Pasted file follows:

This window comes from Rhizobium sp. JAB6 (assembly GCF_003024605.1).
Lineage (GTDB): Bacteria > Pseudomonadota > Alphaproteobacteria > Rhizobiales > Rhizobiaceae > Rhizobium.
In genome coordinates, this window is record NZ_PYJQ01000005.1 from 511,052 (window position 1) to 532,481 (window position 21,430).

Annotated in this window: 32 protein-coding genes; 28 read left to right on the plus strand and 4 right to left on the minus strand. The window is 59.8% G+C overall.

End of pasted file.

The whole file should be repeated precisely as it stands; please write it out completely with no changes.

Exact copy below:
This window comes from Rhizobium sp. JAB6 (assembly GCF_003024605.1).
Lineage (GTDB): Bacteria > Pseudomonadota > Alphaproteobacteria > Rhizobiales > Rhizobiaceae > Rhizobium.
In genome coordinates, this window is record NZ_PYJQ01000005.1 from 511,052 (window position 1) to 532,481 (window position 21,430).

Annotated in this window: 32 protein-coding genes; 28 read left to right on the plus strand and 4 right to left on the minus strand. The window is 59.8% G+C overall.